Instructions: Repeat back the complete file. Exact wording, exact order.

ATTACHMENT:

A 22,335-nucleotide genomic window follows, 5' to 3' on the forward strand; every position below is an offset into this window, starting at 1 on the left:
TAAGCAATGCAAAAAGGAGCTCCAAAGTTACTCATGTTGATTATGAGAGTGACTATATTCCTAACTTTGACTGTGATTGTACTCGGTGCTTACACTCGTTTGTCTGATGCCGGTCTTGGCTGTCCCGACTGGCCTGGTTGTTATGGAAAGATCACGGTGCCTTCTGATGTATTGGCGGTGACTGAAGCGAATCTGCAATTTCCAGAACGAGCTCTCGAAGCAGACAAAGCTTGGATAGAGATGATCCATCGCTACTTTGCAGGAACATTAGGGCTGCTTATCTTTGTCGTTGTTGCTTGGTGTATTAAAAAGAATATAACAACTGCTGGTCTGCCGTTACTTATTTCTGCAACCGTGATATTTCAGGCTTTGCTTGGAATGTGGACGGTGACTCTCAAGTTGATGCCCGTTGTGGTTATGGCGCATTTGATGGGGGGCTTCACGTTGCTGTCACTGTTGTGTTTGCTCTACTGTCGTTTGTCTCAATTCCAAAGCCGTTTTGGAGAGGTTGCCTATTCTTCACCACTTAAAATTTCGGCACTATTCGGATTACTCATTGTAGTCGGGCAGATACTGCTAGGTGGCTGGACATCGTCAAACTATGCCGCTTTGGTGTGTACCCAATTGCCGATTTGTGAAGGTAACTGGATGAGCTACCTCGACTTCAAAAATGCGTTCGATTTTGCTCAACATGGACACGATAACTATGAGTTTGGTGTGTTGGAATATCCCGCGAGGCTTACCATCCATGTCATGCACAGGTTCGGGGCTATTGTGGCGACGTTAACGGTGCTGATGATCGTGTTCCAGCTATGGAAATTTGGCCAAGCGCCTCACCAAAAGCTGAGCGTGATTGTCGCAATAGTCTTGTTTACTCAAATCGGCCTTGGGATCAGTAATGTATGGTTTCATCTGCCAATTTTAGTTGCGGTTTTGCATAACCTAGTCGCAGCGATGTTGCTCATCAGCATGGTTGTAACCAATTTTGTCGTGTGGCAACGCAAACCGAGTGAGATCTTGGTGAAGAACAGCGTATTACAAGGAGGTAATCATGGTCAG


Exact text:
A 22,335-nucleotide genomic window follows, 5' to 3' on the forward strand; every position below is an offset into this window, starting at 1 on the left:
TAAGCAATGCAAAAAGGAGCTCCAAAGTTACTCATGTTGATTATGAGAGTGACTATATTCCTAACTTTGACTGTGATTGTACTCGGTGCTTACACTCGTTTGTCTGATGCCGGTCTTGGCTGTCCCGACTGGCCTGGTTGTTATGGAAAGATCACGGTGCCTTCTGATGTATTGGCGGTGACTGAAGCGAATCTGCAATTTCCAGAACGAGCTCTCGAAGCAGACAAAGCTTGGATAGAGATGATCCATCGCTACTTTGCAGGAACATTAGGGCTGCTTATCTTTGTCGTTGTTGCTTGGTGTATTAAAAAGAATATAACAACTGCTGGTCTGCCGTTACTTATTTCTGCAACCGTGATATTTCAGGCTTTGCTTGGAATGTGGACGGTGACTCTCAAGTTGATGCCCGTTGTGGTTATGGCGCATTTGATGGGGGGCTTCACGTTGCTGTCACTGTTGTGTTTGCTCTACTGTCGTTTGTCTCAATTCCAAAGCCGTTTTGGAGAGGTTGCCTATTCTTCACCACTTAAAATTTCGGCACTATTCGGATTACTCATTGTAGTCGGGCAGATACTGCTAGGTGGCTGGACATCGTCAAACTATGCCGCTTTGGTGTGTACCCAATTGCCGATTTGTGAAGGTAACTGGATGAGCTACCTCGACTTCAAAAATGCGTTCGATTTTGCTCAACATGGACACGATAACTATGAGTTTGGTGTGTTGGAATATCCCGCGAGGCTTACCATCCATGTCATGCACAGGTTCGGGGCTATTGTGGCGACGTTAACGGTGCTGATGATCGTGTTCCAGCTATGGAAATTTGGCCAAGCGCCTCACCAAAAGCTGAGCGTGATTGTCGCAATAGTCTTGTTTACTCAAATCGGCCTTGGGATCAGTAATGTATGGTTTCATCTGCCAATTTTAGTTGCGGTTTTGCATAACCTAGTCGCAGCGATGTTGCTCATCAGCATGGTTGTAACCAATTTTGTCGTGTGGCAACGCAAACCGAGTGAGATCTTGGTGAAGAACAGCGTATTACAAGGAGGTAATCATGGTCAG